I've fallen behind on the blog due to a lack of internet/ data service this past week, so in the interest of catching up, I'm combining several days into this one blog post:
We got up early at American Heritage Campground with the hope of getting an early start for Port Angeles. Paul and I got started with hosing off the top of our fifth wheels as the roof and slides were covered with wet pine needles. Of course that made a mess on the ground turning the already saturated ground to mud.
I wanted to make note that while in Olympia, I had the truck serviced at almost 20K miles to include an oil change, fuel filter change and changing the fluid in the two differentials.
After our delayed start, we got rolling up Highway 101 past some beautiful scenery towards Port Angeles.
|Paul and Paula pulling their rig along the east cost of the Olympic Pennisula|
After a few hours of driving on highway 101 we made it to Salt Creek Recreation Area just west of Port Angeles. This county park is right on the coast offering 50 amp electric and water sites ans well as primitive sites. There is a dump station. During the season, reservations are recommended. Paul and Paula took site 34 and we took site 36, both pull throughs. The sites are a bit close but we weren't expecting anyone in site 35 till Friday so we had some "extra room". We soon discovered after setting up that our phones were roaming and we were getting a message warning of international data rates. Apparently we were picking up the tower on the Canadian coast across the Strait of Juan De Fuca.
We ended up shutting off our phones and MIFI to avoid international data charges at $2 a minute! We discovered later that local phone service for our Verizon phones was available at other spots within the park.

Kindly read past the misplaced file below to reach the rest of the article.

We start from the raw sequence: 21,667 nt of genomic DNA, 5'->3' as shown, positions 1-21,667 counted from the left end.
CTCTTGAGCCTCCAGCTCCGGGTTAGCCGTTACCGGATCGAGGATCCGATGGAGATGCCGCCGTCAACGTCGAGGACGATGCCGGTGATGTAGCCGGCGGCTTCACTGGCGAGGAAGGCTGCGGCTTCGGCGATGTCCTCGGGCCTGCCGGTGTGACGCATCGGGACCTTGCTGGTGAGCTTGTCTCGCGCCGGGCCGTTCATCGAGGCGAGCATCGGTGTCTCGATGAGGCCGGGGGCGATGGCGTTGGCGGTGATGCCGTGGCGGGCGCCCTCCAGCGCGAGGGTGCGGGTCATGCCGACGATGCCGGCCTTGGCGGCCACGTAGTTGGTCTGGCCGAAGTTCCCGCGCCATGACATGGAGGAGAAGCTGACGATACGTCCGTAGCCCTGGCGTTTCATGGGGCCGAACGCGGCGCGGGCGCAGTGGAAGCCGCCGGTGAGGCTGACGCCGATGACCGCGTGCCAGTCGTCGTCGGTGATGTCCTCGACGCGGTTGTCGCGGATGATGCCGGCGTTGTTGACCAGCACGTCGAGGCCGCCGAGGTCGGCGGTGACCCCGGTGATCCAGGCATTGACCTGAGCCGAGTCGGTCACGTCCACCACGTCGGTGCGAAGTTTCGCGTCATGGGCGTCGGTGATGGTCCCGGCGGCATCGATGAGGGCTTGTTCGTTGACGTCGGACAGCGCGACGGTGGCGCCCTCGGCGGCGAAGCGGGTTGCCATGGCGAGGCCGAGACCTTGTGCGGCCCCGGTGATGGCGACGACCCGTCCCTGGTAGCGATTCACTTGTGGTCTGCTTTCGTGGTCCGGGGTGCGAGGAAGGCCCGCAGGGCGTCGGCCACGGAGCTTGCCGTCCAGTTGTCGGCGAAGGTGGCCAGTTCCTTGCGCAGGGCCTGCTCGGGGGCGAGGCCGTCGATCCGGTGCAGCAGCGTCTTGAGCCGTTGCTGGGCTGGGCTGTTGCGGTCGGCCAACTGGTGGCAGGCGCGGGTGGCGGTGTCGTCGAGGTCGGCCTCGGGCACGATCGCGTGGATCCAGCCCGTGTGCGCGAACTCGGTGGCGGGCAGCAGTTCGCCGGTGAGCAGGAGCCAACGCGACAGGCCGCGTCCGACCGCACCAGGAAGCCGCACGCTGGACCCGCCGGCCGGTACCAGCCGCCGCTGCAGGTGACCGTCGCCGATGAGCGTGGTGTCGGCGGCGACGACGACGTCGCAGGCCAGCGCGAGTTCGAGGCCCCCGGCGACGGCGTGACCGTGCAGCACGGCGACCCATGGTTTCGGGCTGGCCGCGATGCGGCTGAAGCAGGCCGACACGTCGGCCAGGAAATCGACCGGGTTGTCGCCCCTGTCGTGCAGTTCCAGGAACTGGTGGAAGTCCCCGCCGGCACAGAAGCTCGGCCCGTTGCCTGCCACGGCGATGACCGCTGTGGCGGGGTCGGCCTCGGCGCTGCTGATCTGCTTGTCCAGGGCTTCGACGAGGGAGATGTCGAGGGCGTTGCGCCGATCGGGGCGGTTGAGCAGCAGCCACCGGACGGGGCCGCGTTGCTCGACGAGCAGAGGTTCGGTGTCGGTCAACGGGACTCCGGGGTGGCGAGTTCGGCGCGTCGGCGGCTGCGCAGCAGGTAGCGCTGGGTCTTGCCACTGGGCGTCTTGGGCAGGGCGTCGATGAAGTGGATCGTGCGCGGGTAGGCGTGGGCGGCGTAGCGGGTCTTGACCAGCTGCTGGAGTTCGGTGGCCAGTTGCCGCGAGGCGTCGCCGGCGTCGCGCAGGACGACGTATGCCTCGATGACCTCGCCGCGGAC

|Coast line 30 yds from the front of our rig.|
|Steep cliffs on the shoreline|
Speaking of rain, as you could guess, its a pretty common occurrence in this part of the country! It rained off and on for most of our stay but the temps were moderate with lows in the 50's and highs in the 60-70's.
The Strait of Juan De Fuca is part of the "Whale Trail" and whales and other marine life according to literature is often spotted in the marine sanctuary. We didn't see anything but ships, birds and kelp.
Olympic National Park is very large with diverse ecosystems to include a rain forest. The forests in this area are so incredibly dense with foliage and trees that it's actually dark under the forest canopy. Trees literally have moss growing on their trunks and limbs. Beautifully damp and dark, perfect for Vampires and Werewolves.... Okay, we did take a day to go visit Forks, Washington, the fictional home for the characters in the Twilight books and movie series. You'll need to check out the Facebook link on the top of this page for the America By RV page to see some more pictures of Forks that Joyce posted.
|The ever present fog.|
|Tongue Point view of a small island.|
Just a few miles from Salt Creek is the small town of Joyce. Well of course, Joyce had to pay a visit.
We did some sightseeing to include a trip with Paul and Paula to Port Townsend and this light house located within Fort Worden State Park.
|Port Townsend downtown.|
|Paul, Paula and Joyce in Port Townsend|
Of course, no trip to the Olympic Peninsula would be complete without a visit to Olympic National Park. We cruised by Crescent Lake inside the park, a beautiful long deep water lake.On Saturday, we paid a trip to Hurricane Ridge inside Olympic Park to check out the visitor center. It was very windy on the ridge, thus the name...Hurricane.
|Mt. Olympus just left of center.|
We did a short 2 mile hike along the ridges near the visitor center. It was a beautiful but windy day for a short hike.
|Puget Sound in the distance|
And on another note: While staying at Salt Creek Recreation Area, we had the Jeep serviced in Port Angeles at just under 20K miles to include an oil change, PCM update, differential fluid changes and tire rotation.
Our next move should put us in Oregon!